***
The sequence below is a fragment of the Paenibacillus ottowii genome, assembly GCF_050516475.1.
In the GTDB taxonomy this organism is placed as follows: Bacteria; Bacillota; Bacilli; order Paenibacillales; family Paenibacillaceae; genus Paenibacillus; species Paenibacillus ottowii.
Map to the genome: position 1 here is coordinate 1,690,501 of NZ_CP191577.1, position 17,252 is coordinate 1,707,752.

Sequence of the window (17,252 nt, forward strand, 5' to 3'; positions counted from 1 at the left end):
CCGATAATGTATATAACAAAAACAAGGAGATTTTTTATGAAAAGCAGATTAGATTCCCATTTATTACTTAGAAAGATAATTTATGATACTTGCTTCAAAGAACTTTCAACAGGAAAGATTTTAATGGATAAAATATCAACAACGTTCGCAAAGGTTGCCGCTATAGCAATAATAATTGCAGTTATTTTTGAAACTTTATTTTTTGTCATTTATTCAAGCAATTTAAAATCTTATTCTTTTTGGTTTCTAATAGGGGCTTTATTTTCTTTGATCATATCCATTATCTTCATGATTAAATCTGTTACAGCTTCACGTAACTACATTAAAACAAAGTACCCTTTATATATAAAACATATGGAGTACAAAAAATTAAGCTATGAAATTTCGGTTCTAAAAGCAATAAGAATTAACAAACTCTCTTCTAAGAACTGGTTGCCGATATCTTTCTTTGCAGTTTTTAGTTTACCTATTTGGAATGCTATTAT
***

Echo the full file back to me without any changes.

The sequence below is a fragment of the Paenibacillus ottowii genome, assembly GCF_050516475.1.
In the GTDB taxonomy this organism is placed as follows: Bacteria; Bacillota; Bacilli; order Paenibacillales; family Paenibacillaceae; genus Paenibacillus; species Paenibacillus ottowii.
Map to the genome: position 1 here is coordinate 1,690,501 of NZ_CP191577.1, position 17,252 is coordinate 1,707,752.

Sequence of the window (17,252 nt, forward strand, 5' to 3'; positions counted from 1 at the left end):
CCGATAATGTATATAACAAAAACAAGGAGATTTTTTATGAAAAGCAGATTAGATTCCCATTTATTACTTAGAAAGATAATTTATGATACTTGCTTCAAAGAACTTTCAACAGGAAAGATTTTAATGGATAAAATATCAACAACGTTCGCAAAGGTTGCCGCTATAGCAATAATAATTGCAGTTATTTTTGAAACTTTATTTTTTGTCATTTATTCAAGCAATTTAAAATCTTATTCTTTTTGGTTTCTAATAGGGGCTTTATTTTCTTTGATCATATCCATTATCTTCATGATTAAATCTGTTACAGCTTCACGTAACTACATTAAAACAAAGTACCCTTTATATATAAAACATATGGAGTACAAAAAATTAAGCTATGAAATTTCGGTTCTAAAAGCAATAAGAATTAACAAACTCTCTTCTAAGAACTGGTTGCCGATATCTTTCTTTGCAGTTTTTAGTTTACCTATTTGGAATGCTATTAT